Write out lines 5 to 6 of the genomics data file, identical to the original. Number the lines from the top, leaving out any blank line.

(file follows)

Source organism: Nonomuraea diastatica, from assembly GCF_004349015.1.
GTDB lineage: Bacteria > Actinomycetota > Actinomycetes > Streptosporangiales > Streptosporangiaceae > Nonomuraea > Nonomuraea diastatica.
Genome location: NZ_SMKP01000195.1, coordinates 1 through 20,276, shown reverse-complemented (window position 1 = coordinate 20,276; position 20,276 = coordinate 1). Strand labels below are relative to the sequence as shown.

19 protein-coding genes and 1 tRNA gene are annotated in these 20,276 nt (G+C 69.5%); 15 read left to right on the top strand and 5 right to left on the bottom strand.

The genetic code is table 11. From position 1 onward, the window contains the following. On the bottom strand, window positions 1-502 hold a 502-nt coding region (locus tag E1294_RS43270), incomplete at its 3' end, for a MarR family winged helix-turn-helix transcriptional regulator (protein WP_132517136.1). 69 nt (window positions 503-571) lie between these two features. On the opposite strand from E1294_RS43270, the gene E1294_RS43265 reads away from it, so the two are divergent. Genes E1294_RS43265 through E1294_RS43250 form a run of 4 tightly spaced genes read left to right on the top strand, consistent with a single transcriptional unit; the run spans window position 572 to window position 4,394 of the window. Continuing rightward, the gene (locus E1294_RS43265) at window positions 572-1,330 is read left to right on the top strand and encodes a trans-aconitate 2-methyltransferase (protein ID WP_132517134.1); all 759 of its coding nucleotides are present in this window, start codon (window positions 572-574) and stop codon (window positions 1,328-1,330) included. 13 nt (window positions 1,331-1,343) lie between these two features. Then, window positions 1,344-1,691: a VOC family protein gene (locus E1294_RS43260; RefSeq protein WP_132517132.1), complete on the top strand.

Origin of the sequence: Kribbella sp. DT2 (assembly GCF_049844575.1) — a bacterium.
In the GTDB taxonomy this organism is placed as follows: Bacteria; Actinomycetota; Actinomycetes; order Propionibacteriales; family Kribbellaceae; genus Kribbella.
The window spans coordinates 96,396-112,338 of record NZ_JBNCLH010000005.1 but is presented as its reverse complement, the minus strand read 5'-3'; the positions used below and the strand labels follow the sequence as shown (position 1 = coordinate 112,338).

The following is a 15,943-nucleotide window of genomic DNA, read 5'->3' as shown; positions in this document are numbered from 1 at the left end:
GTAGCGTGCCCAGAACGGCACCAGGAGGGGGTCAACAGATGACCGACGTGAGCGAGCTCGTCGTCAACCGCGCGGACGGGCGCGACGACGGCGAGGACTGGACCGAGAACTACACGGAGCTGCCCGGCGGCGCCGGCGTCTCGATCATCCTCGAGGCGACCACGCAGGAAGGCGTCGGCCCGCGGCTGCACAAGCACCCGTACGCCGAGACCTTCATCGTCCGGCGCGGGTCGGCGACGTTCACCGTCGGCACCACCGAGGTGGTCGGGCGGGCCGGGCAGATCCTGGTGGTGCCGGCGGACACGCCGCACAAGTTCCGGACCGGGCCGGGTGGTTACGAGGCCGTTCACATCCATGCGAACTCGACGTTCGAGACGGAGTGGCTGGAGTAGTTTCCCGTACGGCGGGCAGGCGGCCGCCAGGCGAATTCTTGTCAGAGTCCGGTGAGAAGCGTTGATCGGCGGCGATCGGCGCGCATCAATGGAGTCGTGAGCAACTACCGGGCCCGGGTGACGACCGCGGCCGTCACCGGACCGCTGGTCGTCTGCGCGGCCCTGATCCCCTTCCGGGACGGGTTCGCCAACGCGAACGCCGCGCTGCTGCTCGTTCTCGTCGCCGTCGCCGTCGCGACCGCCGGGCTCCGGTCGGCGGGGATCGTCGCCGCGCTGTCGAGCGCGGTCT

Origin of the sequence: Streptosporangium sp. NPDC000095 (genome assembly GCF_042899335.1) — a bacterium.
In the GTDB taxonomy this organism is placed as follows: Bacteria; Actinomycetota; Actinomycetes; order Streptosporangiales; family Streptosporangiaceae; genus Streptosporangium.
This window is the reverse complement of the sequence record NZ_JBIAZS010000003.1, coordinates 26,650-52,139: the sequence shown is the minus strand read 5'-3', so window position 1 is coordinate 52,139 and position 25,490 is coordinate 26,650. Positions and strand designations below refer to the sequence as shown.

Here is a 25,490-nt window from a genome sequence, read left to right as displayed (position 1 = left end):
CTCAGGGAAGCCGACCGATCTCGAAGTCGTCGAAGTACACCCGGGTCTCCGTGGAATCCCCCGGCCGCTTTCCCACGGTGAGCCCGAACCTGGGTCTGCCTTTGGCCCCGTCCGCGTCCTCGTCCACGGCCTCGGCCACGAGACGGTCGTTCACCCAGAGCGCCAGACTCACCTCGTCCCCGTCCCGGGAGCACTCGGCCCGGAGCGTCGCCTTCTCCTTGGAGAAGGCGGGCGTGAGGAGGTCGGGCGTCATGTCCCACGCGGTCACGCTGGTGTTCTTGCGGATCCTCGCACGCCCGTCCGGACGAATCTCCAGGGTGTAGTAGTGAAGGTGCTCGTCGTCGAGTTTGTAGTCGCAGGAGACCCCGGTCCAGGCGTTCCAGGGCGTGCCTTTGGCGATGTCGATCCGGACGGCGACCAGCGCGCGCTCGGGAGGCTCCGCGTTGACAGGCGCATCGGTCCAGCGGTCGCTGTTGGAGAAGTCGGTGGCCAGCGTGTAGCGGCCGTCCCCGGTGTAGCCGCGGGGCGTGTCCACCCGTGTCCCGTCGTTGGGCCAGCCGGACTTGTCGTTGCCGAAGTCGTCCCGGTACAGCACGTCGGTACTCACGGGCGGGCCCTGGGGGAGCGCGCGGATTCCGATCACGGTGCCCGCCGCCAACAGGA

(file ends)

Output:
The genetic code is table 11. From position 1 onward, the window contains the following. On the bottom strand, window positions 1-502 hold a 502-nt coding region (locus tag E1294_RS43270), incomplete at its 3' end, for a MarR family winged helix-turn-helix transcriptional regulator (protein WP_132517136.1). 69 nt (window positions 503-571) lie between these two features. On the opposite strand from E1294_RS43270, the gene E1294_RS43265 reads away from it, so the two are divergent. Genes E1294_RS43265 through E1294_RS43250 form a run of 4 tightly spaced genes read left to right on the top strand, consistent with a single transcriptional unit; the run spans window position 572 to window position 4,394 of the window. Continuing rightward, the gene (locus E1294_RS43265) at window positions 572-1,330 is read left to right on the top strand and encodes a trans-aconitate 2-methyltransferase (protein ID WP_132517134.1); all 759 of its coding nucleotides are present in this window, start codon (window positions 572-574) and stop codon (window positions 1,328-1,330) included. 13 nt (window positions 1,331-1,343) lie between these two features. Then, window positions 1,344-1,691: a VOC family protein gene (locus E1294_RS43260; RefSeq protein WP_132517132.1), complete on the top strand.

Origin of the sequence: Kribbella sp. DT2 (assembly GCF_049844575.1) — a bacterium.